I have always loved history, but not as it’s taught in classrooms. The exigencies of grading dozens, even hundreds of tests cause most history instructors to resort to focusing on tidbits that can be reduced to multiple-choice questions–dates, names, casualty counts and the like.This approach to history is inherently boring–it’s no wonder that so many students hate history classes!

I find that I learn history best through spending some time in the shoes of those who lived through moments in time that turned out to be pivotal–and for that, the American Revolution is tough to beat, as it represents a shift in the entire relationship between government and society.

The main thing that I’d like my readers to take away from my stories is that, while there were great figures who shaped the Revolution, the real shift–from British subject to American citizen–took place in the kitchens and fields of everyday people, folks whose names are largely lost in the mists of history.

Too, I think it’s crucial for my readers to understand that great events in history can be deeply affected by the actions of just a few people. While The Prize‘s Caleb Clark and The Light‘s Robert Harris didn’t make it into the history books, actions of people like them were instrumental in the outcome of the American Revolution. We don’t have to have our names on monuments to leave a legacy.

Can you tell us how much time it takes to research a book in such a long-ago era? What are some of your favorite sources or methods?

I’ve done a great deal of general reading about the era, so I’ve got a solid grounding in the events surrounding the Revolution. I love it when I come across some aspect of the Revolution that I’d not previously encountered. My best story ideas tend to come from this general reading.

I write extremely quickly–I started my novels as part of the National Novel Writing Month–and I do much of my research just as quickly. The resources available online are incredible! Given that my focus is on Colonial and Revolution-era America, there are many primary sources available through Google’s book scanning projects, and a great many terrific histories, many of them written in collaboration with the still-living participants in the events being documented.

Because it’s a time period that fascinates a wide audience of reenactors and armchair historians, there are many terrific articles available, and no small amount of scholarly research. It helps that I’m a voracious reader, as well–as I was preparing to write about Captain Mallett’s experiences as a French privateer, I read an entire thesis about the economics of Caribbean piracy of the 1750s in a couple of hours!

Verisimilitude is of great importance to me, so as my characters move through their world, I am prone to stopping and chasing down details that they’d see as commonplace, but which would interest and inform my readers as to the flavor and texture of their lives. It may not fascinate everyone that the transition from charcoal to mineral coal-fired forges revolutionized the blacksmith’s life, but it’s of deep interest to a working blacksmith, so it gets a mention in Robert’s story.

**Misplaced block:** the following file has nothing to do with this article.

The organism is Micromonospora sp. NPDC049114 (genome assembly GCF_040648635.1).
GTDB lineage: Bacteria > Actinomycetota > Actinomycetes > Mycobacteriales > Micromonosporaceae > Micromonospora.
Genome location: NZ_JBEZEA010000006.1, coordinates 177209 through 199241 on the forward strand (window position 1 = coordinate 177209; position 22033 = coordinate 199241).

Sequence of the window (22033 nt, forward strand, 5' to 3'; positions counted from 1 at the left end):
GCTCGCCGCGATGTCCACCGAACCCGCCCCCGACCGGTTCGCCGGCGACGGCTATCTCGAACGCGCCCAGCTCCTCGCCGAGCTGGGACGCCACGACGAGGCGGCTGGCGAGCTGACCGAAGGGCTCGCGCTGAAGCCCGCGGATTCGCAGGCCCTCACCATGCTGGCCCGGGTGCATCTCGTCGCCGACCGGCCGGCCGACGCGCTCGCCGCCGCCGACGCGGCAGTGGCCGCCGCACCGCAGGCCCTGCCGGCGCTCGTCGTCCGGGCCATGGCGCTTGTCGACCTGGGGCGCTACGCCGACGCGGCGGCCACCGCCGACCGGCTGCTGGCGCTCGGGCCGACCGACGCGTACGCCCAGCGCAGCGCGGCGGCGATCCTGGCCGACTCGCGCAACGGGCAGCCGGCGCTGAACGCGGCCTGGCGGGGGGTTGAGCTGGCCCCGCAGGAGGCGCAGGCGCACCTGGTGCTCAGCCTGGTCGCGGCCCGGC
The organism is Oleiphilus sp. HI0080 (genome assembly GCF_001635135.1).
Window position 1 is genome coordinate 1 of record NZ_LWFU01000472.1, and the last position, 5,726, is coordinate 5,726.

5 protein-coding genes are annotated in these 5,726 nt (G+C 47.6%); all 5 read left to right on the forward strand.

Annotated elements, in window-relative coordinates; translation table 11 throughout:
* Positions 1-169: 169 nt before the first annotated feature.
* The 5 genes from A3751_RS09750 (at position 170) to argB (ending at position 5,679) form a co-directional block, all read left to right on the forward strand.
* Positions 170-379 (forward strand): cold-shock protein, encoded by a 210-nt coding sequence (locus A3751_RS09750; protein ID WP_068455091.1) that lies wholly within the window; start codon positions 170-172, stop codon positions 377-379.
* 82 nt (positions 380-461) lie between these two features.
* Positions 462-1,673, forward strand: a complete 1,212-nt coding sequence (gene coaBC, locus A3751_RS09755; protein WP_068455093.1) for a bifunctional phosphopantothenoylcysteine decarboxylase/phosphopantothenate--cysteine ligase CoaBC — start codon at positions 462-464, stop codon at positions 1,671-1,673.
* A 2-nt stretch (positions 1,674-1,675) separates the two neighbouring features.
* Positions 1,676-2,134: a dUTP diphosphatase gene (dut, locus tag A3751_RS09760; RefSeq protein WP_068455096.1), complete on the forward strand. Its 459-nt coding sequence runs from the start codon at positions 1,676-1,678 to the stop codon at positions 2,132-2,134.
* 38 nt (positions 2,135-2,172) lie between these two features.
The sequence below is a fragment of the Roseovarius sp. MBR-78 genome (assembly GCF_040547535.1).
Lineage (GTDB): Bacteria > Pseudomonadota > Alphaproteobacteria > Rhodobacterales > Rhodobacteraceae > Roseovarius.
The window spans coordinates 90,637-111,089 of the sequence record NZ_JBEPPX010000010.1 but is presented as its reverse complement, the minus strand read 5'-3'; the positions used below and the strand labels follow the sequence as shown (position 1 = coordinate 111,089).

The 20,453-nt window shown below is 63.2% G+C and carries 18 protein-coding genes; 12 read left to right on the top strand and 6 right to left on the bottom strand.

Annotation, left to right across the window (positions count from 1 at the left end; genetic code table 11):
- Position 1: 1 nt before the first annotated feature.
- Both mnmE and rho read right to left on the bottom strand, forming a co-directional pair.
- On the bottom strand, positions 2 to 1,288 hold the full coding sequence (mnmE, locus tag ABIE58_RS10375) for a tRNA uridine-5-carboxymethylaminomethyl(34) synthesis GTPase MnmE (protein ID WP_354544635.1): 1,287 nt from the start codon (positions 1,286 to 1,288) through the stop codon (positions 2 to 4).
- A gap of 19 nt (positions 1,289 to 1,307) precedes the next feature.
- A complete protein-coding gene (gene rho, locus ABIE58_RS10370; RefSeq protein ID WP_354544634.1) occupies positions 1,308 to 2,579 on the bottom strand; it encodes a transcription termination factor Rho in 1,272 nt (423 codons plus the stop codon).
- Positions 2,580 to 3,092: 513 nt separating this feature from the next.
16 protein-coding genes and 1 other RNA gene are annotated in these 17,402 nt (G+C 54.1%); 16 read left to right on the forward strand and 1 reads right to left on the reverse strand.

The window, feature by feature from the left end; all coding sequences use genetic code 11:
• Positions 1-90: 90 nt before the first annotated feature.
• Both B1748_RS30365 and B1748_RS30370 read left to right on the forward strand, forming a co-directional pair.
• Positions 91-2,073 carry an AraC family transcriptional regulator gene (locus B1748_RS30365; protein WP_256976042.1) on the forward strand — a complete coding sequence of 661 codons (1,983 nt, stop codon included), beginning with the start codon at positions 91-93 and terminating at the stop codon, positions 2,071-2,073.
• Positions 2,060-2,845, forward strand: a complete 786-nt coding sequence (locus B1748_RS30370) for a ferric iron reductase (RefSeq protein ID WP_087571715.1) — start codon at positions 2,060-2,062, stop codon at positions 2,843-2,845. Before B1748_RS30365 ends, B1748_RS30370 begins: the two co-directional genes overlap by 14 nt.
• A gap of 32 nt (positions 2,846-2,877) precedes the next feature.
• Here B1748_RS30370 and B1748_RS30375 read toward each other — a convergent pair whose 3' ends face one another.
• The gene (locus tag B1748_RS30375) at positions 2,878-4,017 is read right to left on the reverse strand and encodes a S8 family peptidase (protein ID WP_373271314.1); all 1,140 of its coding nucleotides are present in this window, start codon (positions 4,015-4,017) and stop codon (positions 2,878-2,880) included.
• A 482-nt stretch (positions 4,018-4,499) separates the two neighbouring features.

I’ve also been very fortunate in finding folks who have personal knowledge of the details of my characters’ world. For example, this past summer, I had the opportunity to speak with a blacksmith doing demonstration work at an historical museum, and I was able to watch his work, and ask him directly about details that I wasn’t sure I’d gotten right from just reading about it. Subject matter experts are generally thrilled to find out that I’m not only writing about their area of interest, but that I’m determined to get it right for my readers.

the lightIn The Light, I was intrigued by the plight of the colonial Quakers. They were opposed to conflict, yet to do nothing might mean the loss of their freedom to worship as they desired, as in England. How did you come up with this unique scenario?

I decided to look at the experience of the Quakers primarily because my own family goes back to members of the Society of Friends who lived that challenging question personally. When I began my research, it didn’t take long for me to find references to the Free Quaker movement, and from that schism, the rest of the story coalesced.

The setting of Trenton came about almost by accident. I knew that my family had had a large house in Camden, New Jersey during that period–indeed, it’s still there!–but the research I did about New Jersey Quakers seemed to place more of them in Trenton. Given that there were some interesting events of the Revolution there, I settled on Trenton and let the rest of the story form on that basis.